RE-LISTED! And Getting Used to the “New Normal”

On Friday, April 29th, my dad got re-listed on the transplant list to Status 1B. Status 1B means the patient is dependent on medication or a mechanical-assist device. Above Status 1B is Status 1A which is an urgent need for transplant. In my opinion, being dependent on a TAH certainly qualifies for Status 1A but I don’t get to make the rules. Below Status 1B is Status 2, which means a patient is stable on oral medication and able to wait at home. Then there is Status 7 which means the patient is inactive due to a change in condition. Between my dad’s TAH implantation and Friday, April 29th, my dad was a Status 7 due to his weak condition and failed test results.

Receiving the re-listing confirmation at clinic from our MCS coordinator was the happiest I had seen my dad and family in a long time. Also by luck, we got a chance to meet Lance White, another TAH patient of 2 years during our clinic appointment. Lance is special because my sisters and I got a chance to speak with him before my dad’s TAH implantation surgery back in January.  This was facilitated by our thoughtful MCS coordinator. Lance provided my family with optimism, hope and assurance that everything could turn out ok-- and it did.

Since hearing the news of getting re-listed, my dad has found a new motivation and goal to work harder and gather his strength for his future heart transplant.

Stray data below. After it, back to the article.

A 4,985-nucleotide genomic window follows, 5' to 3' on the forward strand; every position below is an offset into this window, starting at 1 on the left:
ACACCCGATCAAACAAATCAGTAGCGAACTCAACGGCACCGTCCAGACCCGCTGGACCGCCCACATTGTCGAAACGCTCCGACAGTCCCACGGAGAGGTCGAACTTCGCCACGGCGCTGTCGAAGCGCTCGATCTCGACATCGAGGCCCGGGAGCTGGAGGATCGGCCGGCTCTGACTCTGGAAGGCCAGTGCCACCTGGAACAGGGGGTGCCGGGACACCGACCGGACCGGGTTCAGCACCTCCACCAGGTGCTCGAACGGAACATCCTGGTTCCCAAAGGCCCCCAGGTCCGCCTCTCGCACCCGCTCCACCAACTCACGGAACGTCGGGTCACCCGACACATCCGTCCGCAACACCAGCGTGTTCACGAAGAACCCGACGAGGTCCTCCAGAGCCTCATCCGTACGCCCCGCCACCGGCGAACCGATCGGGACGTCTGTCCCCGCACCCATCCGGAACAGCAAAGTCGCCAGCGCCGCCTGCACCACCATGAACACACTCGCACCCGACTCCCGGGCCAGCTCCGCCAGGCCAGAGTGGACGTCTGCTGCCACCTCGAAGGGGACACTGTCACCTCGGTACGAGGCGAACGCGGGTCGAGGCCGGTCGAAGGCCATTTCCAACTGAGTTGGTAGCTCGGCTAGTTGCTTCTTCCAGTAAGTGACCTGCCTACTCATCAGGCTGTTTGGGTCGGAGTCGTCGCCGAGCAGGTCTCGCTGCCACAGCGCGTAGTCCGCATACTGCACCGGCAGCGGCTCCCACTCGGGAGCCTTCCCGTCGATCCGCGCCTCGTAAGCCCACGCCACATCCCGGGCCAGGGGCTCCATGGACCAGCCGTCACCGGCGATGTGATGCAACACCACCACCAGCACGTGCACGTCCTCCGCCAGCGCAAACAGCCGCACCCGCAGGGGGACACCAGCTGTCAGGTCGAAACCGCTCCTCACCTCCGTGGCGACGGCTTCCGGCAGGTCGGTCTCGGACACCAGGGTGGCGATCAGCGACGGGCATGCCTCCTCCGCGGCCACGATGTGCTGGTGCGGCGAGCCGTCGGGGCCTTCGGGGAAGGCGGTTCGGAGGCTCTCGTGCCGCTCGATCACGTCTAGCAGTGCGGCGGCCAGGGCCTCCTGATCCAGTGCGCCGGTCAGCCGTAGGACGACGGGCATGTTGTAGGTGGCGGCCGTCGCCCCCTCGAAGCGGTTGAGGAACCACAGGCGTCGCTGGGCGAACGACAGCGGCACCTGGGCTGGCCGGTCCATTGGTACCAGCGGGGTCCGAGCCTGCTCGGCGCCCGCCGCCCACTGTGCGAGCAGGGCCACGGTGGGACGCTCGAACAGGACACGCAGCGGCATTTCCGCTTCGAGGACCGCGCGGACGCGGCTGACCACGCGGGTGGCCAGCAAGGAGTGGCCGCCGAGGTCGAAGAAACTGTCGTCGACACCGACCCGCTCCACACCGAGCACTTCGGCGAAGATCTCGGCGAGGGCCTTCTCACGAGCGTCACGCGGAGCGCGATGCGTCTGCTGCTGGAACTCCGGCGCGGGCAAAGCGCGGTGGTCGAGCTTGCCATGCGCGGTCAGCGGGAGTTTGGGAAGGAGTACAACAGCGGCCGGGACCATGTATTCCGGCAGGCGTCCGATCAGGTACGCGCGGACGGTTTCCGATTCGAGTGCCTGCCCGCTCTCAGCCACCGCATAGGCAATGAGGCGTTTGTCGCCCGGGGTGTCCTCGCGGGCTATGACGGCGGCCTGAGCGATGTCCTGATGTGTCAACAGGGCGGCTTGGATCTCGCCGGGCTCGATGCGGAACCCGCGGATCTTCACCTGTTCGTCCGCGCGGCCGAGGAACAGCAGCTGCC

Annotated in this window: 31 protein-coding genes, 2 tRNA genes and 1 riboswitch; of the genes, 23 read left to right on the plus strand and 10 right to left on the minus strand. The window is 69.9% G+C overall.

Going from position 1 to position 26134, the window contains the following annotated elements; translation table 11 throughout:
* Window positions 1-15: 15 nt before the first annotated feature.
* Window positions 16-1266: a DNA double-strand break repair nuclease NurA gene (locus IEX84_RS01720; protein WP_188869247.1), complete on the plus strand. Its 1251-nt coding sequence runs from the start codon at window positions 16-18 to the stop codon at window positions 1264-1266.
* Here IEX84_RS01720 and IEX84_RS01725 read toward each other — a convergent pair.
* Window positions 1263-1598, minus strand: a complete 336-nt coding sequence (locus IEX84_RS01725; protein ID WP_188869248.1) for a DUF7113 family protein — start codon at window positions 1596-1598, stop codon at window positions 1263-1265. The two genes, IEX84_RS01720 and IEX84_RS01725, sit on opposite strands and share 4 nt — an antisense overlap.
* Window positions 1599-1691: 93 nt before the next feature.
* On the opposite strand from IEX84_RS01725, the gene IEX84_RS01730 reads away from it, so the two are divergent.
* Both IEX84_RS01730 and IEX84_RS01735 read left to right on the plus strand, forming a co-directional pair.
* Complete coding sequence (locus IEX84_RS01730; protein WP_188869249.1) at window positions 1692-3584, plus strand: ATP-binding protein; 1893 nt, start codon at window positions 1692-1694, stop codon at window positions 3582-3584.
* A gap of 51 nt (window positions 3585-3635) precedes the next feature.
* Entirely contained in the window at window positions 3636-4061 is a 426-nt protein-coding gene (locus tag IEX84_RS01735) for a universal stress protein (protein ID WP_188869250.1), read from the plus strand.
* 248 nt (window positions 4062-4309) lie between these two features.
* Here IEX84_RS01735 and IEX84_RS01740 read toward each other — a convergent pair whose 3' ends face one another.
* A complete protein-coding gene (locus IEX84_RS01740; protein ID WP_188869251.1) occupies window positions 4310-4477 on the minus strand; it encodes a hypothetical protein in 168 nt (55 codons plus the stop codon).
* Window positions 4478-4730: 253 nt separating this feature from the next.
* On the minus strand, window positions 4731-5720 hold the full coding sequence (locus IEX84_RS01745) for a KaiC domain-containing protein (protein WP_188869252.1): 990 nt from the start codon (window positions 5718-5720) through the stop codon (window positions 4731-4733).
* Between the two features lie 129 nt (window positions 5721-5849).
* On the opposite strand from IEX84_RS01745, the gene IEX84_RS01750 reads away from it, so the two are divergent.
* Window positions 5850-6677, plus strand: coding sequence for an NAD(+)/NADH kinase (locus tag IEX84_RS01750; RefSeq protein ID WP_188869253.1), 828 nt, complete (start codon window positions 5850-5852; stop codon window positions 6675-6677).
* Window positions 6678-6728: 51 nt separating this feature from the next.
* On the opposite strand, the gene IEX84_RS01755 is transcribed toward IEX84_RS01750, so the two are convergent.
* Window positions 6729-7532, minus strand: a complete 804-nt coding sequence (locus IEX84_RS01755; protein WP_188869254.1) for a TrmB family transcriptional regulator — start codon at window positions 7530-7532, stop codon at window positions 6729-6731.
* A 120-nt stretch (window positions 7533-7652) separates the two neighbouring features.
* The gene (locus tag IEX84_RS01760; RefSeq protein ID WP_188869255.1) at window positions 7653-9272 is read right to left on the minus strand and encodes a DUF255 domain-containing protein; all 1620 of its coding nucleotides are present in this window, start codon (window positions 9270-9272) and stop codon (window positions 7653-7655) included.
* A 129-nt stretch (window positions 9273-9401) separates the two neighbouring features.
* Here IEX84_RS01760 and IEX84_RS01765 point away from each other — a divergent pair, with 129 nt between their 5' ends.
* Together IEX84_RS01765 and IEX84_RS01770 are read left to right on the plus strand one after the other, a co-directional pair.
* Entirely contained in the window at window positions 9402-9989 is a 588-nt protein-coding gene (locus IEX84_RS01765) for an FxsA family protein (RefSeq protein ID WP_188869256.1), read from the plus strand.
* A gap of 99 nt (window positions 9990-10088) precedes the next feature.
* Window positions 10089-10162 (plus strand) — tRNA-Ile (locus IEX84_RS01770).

On Mother’s Day, I stayed home with my dad so my sisters, my husband and Mom could enjoy a nice brunch away from the house. During this time, my dad initiated the desire to walk outside while carrying the 17 lb. Freedom Driver. Before this, I was the ‘bad cop’ who always pushed him with physical therapy and occupational therapy. His motivation and desire to get stronger moved me so much I cried.

Today, we go on as if living with the TAH is the “new normal”.  We are still adjusting to the lifestyle which consists of helping my dad with simple things like getting up from bed, using the restroom and putting on clothes.  In the back of everyone's mind, I know each family member looks forward to the day we get a call that a matching organ is available. However, there’s no telling when this day will come. So until then, it’s best we live life as if the TAH is the "new normal". Anticipating a heart transplant will only make the days, weeks and months longer.